The infrastructure plan proposes investing in transportation, energy, broadband internet expansion, and environmental and disaster-related projects. The PWBM study, which was published on June 30, predicts that the new proposal will decrease national debt by 0.9% and increase economic output by 0.1% in 2050.
On June 24, a bipartisan group of senators and the White House reached an agreement on the $1.2 trillion dollar infrastructure plan, Politico reported. Despite endorsing the bill, Biden stated that he would not sign the plan into law unless Congress Democrats pass his other social spending bills which include provisions for clean energy and child care, such as reduced educational cost and a federal paid parental leave.
Of the $1.2 trillion in the plan, $579 billion is intended to be used as new spending over the next five years. The study writes that the new costs from this plan will be funded by a combination of user fees, “unused” funds, and other tax provisions. The researchers claimed that investments in “public capital," such as infrastructure, improve the productivity of private capital and labor.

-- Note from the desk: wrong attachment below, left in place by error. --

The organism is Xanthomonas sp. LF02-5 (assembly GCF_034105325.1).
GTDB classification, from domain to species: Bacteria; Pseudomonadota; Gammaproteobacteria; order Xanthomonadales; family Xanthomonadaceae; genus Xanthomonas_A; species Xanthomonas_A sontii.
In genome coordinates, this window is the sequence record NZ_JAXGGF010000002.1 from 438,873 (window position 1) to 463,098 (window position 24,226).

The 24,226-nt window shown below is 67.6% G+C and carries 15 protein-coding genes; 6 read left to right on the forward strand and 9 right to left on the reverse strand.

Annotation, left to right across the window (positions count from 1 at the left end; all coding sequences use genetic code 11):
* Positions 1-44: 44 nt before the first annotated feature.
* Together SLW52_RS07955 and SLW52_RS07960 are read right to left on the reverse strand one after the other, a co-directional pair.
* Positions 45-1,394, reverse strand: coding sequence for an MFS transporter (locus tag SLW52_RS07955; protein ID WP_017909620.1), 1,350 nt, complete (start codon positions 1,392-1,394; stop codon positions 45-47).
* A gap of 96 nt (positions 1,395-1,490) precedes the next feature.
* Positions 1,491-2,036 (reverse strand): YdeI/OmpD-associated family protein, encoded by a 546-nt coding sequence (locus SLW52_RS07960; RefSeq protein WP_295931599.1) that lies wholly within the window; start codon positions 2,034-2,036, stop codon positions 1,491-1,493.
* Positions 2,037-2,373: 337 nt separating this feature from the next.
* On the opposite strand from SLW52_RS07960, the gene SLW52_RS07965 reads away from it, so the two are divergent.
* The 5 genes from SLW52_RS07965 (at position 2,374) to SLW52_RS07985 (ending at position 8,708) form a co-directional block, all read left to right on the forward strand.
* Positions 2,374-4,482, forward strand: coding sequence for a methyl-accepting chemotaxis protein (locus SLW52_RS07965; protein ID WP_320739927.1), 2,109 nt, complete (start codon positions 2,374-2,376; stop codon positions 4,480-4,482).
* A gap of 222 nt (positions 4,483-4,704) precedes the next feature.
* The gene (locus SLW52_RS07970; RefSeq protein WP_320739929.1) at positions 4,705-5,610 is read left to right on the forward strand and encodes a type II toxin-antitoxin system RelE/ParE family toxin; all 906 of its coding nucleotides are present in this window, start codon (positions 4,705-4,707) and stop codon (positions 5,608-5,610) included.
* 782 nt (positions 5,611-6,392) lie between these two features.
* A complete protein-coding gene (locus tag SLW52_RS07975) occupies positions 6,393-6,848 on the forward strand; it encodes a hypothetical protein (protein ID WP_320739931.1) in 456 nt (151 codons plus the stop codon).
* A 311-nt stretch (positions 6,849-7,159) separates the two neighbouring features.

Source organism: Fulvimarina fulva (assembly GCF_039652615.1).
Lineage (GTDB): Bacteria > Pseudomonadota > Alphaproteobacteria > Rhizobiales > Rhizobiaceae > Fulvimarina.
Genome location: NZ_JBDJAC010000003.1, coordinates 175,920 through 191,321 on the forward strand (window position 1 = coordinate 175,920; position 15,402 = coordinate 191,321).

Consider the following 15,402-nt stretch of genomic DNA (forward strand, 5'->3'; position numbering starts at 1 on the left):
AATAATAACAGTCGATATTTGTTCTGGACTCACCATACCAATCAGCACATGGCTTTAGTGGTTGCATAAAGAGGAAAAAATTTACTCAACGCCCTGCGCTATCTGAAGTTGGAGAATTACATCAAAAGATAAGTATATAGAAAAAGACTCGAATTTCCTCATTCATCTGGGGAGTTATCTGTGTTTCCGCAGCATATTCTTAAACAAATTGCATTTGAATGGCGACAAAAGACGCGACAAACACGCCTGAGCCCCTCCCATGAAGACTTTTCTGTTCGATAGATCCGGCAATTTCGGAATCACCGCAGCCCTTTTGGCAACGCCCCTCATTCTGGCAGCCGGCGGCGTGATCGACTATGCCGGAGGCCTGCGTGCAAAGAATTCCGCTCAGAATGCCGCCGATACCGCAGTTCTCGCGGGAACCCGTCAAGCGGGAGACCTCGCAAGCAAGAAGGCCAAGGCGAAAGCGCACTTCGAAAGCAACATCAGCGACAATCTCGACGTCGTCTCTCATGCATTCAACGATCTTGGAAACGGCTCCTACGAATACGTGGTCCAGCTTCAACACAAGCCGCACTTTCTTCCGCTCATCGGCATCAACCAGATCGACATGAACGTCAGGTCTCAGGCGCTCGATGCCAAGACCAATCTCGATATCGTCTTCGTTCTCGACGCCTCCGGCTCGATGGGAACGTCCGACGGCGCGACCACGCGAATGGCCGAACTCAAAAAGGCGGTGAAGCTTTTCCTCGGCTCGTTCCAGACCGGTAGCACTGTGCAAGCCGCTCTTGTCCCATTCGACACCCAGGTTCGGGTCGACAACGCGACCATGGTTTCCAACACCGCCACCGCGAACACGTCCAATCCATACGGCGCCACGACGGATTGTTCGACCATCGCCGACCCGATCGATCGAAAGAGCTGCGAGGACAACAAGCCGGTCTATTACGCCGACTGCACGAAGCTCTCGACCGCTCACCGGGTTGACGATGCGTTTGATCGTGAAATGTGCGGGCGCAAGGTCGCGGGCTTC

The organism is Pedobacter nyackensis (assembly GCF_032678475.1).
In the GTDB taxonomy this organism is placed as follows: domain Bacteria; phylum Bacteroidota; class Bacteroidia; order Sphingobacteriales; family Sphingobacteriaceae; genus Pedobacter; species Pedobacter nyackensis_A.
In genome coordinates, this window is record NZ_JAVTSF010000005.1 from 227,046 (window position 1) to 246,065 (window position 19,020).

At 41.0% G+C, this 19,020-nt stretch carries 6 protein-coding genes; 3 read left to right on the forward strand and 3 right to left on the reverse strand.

PWBM Senior Economist Jon Huntley told CNBC that the new plan does not include increases to the corporate tax rate, which is why the new plan would increase output over the next 29 years and Biden's original plan would not.
PWBM used this same analysis framework in their previous study of Republican and bipartisan infrastructure proposals earlier in June. It found that the bipartisan plan would increase the national Gross Domestic Product by 0.05% by 2050.
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